Why Nancy Pelosi is nervous

House Democrats recently went on their annual retreat in Philadelphia. The purpose was to discuss policy initiatives for the coming months and, most of all, to come up with a message for midterm elections that Democrats are widely expected to lose.

People in most parts of the United States set their clocks ahead one hour on Sunday so that darkness falls later in the day, a seasonal shift that is enforced by the federal government.

Freedom is tested once again

Albert Einstein, who knew something about how the world works, believed that freedom "is only possible by constantly struggling for it."

Welcoming the Ukrainian refugees

Avram Rogowsky grew up in Bialystok, then a part of the Russian Empire and now in Poland, near its eastern border with Belarus. In 1914, he escaped from the czar's army, boarded a ship for Palestine and planned to send for his betrothed, Miriam Wasilsky. When Avram finally reached the Holy Land, however, he found a deeply unsettled political landscape, unfit for a new bride. So he sent Miriam a message: Change of plans, meet me in Brooklyn. Two years later, they had a son named Wilfred. He was my father.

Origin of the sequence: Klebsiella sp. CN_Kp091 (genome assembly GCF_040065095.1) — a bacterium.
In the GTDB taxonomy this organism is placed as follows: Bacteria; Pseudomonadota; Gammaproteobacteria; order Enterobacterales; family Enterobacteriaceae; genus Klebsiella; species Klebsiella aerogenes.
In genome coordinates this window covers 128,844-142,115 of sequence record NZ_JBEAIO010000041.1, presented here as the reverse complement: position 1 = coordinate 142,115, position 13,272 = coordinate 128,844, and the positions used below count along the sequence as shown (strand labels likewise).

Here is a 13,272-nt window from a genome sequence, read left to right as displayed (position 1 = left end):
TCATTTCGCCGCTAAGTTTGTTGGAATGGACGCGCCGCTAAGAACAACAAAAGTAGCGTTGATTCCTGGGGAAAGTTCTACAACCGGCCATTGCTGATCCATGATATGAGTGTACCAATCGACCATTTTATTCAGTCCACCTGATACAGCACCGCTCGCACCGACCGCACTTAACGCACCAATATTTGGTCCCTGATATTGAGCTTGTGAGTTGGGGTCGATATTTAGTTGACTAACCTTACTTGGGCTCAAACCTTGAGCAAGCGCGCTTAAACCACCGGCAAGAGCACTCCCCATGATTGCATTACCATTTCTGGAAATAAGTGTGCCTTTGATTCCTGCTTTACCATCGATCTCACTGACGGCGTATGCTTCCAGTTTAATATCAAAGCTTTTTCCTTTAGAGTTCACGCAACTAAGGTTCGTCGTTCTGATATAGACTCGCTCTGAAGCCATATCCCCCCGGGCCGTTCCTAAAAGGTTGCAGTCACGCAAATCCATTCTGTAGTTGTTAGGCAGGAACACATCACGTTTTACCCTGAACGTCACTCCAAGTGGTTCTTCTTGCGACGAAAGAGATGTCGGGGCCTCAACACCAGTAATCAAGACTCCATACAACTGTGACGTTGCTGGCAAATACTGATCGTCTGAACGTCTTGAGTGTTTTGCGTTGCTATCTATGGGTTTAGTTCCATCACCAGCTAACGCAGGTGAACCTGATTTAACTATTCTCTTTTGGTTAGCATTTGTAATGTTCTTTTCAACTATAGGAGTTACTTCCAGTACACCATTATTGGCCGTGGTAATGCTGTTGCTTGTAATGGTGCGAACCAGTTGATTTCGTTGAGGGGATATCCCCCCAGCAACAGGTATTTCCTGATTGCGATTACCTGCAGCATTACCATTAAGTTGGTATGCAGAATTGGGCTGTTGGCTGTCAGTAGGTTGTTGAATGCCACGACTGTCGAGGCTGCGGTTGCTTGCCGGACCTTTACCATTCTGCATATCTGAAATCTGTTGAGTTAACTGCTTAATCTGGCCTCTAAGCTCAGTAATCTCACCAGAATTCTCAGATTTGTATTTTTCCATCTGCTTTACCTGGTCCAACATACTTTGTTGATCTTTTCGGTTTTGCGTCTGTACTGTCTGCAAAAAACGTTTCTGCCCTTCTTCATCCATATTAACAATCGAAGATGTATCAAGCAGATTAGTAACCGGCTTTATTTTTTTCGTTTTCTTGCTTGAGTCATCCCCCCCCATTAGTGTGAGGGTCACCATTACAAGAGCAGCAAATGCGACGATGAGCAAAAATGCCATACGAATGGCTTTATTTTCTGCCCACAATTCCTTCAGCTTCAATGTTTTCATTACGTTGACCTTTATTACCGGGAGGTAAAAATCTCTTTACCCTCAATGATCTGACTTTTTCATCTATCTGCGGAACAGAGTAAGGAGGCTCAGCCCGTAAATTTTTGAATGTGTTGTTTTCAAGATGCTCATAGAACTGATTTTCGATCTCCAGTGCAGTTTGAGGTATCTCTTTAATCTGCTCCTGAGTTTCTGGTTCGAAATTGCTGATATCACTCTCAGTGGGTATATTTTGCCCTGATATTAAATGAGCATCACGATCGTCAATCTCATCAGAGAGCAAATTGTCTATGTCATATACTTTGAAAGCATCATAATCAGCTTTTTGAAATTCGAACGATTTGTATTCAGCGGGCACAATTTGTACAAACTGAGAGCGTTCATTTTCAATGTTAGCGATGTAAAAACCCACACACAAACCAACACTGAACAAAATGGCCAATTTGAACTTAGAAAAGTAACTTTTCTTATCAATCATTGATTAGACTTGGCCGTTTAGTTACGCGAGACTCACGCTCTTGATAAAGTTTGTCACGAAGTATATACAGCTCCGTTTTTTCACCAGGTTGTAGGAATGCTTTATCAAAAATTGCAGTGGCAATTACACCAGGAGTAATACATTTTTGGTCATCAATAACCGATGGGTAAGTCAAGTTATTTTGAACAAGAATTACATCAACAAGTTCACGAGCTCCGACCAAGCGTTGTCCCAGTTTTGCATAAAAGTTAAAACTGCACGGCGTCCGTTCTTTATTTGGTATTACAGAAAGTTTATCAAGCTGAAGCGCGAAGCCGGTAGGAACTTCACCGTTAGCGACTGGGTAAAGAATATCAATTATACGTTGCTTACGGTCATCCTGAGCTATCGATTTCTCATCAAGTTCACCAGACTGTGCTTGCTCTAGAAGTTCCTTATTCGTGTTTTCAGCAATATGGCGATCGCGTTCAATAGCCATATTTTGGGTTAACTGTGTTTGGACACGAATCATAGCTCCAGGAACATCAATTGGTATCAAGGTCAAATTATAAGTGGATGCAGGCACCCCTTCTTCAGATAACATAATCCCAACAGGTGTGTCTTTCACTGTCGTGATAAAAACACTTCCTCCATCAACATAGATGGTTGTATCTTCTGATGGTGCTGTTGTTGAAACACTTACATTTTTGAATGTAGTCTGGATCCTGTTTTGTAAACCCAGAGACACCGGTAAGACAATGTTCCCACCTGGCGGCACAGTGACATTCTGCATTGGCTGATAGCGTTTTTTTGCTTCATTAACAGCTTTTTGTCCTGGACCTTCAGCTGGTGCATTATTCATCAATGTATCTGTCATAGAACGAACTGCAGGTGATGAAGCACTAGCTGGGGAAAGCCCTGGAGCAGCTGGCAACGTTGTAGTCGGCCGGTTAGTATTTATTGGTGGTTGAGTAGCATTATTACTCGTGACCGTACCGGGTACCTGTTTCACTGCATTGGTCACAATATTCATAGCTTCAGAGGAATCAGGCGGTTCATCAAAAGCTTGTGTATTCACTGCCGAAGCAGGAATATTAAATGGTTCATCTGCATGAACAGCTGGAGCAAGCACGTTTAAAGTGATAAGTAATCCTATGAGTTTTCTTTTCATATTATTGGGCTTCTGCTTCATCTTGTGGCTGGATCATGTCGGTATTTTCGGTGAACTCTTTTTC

A year before Roe vs. Wade

As her father, I too loved Susan and will remember as long as I have a memory the day we picked her up at Hope Cottage in Dallas a day or two after she turned two months old.

Half of senate bills die in committee

We’ve officially surpassed our first deadline of the legislative session. March 3, was the deadline to advance Senate bills from our committees, meaning any measure that did not receive a hearing or did not receive enough votes to pass out of committee will not go any further in the legislative process this session.

Shifting with the political wind

As I write, a 40-mile-long convoy of Russian "peacekeepers" – i.e., tanks, armored personnel carriers and mobile artillery – was approaching Kyiv with the clear intent of bludgeoning the Ukrainian people into surrender. The dead-eyed little killer in the Kremlin is too fearful to back down.

The value of studying history

We have just heard the president's State of the Union address. It was delivered in a fraught time by a man freighted with responsibility. He hit the right notes and struck the right tone. We have domestic differences, to be sure, but we are united in our disdain for Vladimir Putin, his expansionist impulses, his delusional view of history. Men and women of both parties generally applauded at the appropriate times. It was the sort of American moment that is rare in today's America.

We are all witnesses

Many are calling Russia's invasion of Ukraine the TikTok “ war," reports CNN.

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